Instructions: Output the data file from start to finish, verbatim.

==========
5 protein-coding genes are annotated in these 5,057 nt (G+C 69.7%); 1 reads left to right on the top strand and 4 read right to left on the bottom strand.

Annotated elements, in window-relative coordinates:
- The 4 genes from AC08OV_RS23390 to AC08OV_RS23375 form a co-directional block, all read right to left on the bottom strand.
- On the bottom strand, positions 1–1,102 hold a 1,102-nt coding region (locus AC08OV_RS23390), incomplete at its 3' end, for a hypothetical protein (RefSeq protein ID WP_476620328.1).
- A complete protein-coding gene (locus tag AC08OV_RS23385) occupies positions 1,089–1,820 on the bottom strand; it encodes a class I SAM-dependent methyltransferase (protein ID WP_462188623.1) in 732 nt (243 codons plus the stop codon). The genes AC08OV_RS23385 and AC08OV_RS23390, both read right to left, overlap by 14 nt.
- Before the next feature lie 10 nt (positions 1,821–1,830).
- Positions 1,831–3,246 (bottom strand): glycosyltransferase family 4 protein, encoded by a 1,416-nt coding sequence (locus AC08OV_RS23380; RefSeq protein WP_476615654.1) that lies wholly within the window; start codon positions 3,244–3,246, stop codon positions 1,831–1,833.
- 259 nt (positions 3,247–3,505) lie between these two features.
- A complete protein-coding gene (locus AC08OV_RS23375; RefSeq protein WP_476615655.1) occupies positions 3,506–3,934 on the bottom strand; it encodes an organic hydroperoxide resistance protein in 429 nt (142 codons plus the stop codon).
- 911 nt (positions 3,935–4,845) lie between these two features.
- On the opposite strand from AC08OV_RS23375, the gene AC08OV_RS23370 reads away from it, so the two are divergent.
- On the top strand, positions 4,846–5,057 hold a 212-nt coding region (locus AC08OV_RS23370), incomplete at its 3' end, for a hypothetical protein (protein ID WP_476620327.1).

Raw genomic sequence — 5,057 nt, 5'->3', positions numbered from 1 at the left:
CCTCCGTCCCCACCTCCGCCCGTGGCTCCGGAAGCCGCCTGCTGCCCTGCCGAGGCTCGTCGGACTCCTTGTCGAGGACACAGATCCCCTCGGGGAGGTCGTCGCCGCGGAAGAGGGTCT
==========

5 protein-coding genes are annotated in these 5,057 nt (G+C 69.7%); 1 reads left to right on the top strand and 4 read right to left on the bottom strand.

Annotated elements, in window-relative coordinates:
- The 4 genes from AC08OV_RS23390 to AC08OV_RS23375 form a co-directional block, all read right to left on the bottom strand.
- On the bottom strand, positions 1–1,102 hold a 1,102-nt coding region (locus AC08OV_RS23390), incomplete at its 3' end, for a hypothetical protein (RefSeq protein ID WP_476620328.1).
- A complete protein-coding gene (locus tag AC08OV_RS23385) occupies positions 1,089–1,820 on the bottom strand; it encodes a class I SAM-dependent methyltransferase (protein ID WP_462188623.1) in 732 nt (243 codons plus the stop codon). The genes AC08OV_RS23385 and AC08OV_RS23390, both read right to left, overlap by 14 nt.
- Before the next feature lie 10 nt (positions 1,821–1,830).
- Positions 1,831–3,246 (bottom strand): glycosyltransferase family 4 protein, encoded by a 1,416-nt coding sequence (locus AC08OV_RS23380; RefSeq protein WP_476615654.1) that lies wholly within the window; start codon positions 3,244–3,246, stop codon positions 1,831–1,833.
- 259 nt (positions 3,247–3,505) lie between these two features.
- A complete protein-coding gene (locus AC08OV_RS23375; RefSeq protein WP_476615655.1) occupies positions 3,506–3,934 on the bottom strand; it encodes an organic hydroperoxide resistance protein in 429 nt (142 codons plus the stop codon).
- 911 nt (positions 3,935–4,845) lie between these two features.
- On the opposite strand from AC08OV_RS23375, the gene AC08OV_RS23370 reads away from it, so the two are divergent.
- On the top strand, positions 4,846–5,057 hold a 212-nt coding region (locus AC08OV_RS23370), incomplete at its 3' end, for a hypothetical protein (protein ID WP_476620327.1).

Raw genomic sequence — 5,057 nt, 5'->3', positions numbered from 1 at the left:
CCTCCGTCCCCACCTCCGCCCGTGGCTCCGGAAGCCGCCTGCTGCCCTGCCGAGGCTCGTCGGACTCCTTGTCGAGGACACAGATCCCCTCGGGGAGGTCGTCGCCGCGGAAGAGGGTCT